The Metals Used in Spaceships

Spaceships have some contradicting requirements – they need to be strong and sturdy enough to protect the astronauts from the dangers of space, as well as the high temperatures they reach when they re-enter the earth’s atmosphere, but they also need to be as lightweight as possible, in order to break free of the earth’s atmosphere when they take off. For engineers, space flight posed one of the most challenging problems in human history.

Metals are an important part in the creation of spaceships and most space travel requires a range of metals in order to make sure the craft is able to do all the things that are required of it. From being able to break free of the atmosphere of earth, to life support for the astronauts, to re-entering earth. These are three important metals used when building spacecraft.

Aluminium – The bodies of spaceships are made from aluminium – not only is this a lightweight metal, but it is also great at protecting the astronauts from extreme temperatures. Think about the uses of aluminium in the kitchen as a foil. This is why it was also the perfect choice when it came to building a spacecraft. Space shuttle also had some ceramic tiles which were also used for protecting the astronauts from the heat of re-entry.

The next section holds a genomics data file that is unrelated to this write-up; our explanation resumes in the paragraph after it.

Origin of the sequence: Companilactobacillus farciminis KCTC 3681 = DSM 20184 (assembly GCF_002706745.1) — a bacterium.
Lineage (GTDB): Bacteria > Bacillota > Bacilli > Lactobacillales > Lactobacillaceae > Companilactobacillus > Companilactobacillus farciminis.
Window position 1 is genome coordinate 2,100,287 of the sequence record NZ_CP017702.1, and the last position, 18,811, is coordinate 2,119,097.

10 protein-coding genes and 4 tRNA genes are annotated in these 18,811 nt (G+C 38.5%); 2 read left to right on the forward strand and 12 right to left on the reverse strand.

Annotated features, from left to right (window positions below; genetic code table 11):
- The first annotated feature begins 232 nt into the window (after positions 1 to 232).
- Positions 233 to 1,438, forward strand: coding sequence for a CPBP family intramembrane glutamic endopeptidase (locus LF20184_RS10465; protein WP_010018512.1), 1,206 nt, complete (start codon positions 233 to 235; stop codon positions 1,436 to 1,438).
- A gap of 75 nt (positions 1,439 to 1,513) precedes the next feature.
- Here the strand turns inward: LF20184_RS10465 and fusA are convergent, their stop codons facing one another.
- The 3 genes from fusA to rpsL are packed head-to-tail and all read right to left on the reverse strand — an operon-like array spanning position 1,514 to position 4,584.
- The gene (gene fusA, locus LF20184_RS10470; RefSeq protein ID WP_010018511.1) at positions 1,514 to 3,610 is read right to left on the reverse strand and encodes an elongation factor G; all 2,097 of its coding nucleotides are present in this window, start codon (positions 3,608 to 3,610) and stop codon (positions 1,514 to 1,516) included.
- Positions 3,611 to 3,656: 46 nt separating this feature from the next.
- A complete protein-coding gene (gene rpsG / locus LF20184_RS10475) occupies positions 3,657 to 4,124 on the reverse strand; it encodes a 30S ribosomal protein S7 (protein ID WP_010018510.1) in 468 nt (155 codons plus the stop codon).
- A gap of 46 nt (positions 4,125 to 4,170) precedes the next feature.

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Copper – Copper is an important component in space shuttles. This is a metal which has been used by humans for thousands of years, and is used for all sorts of things in our daily lives today, like these copper pipe connectors

In space shuttles, copper is used in the engines as it is fantastic for dissipating the huge amounts of heat that is generated when the space shuttle takes off and breaks through the earth’s atmosphere. Copper is one of the best conductors of heat available, so it is perfectly suited for this.

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Stainless Steel – Despite weighing more than other metals, steel is still a necessary component of spaceships. It is an incredibly strong metal, as well as being able to withstand very high temperatures that are generated by the engines, as well as the temperatures generated by the re-entry into the earth’s atmosphere. Screws and bolts are usually made from steel, as they are essential when holding the rocket together.



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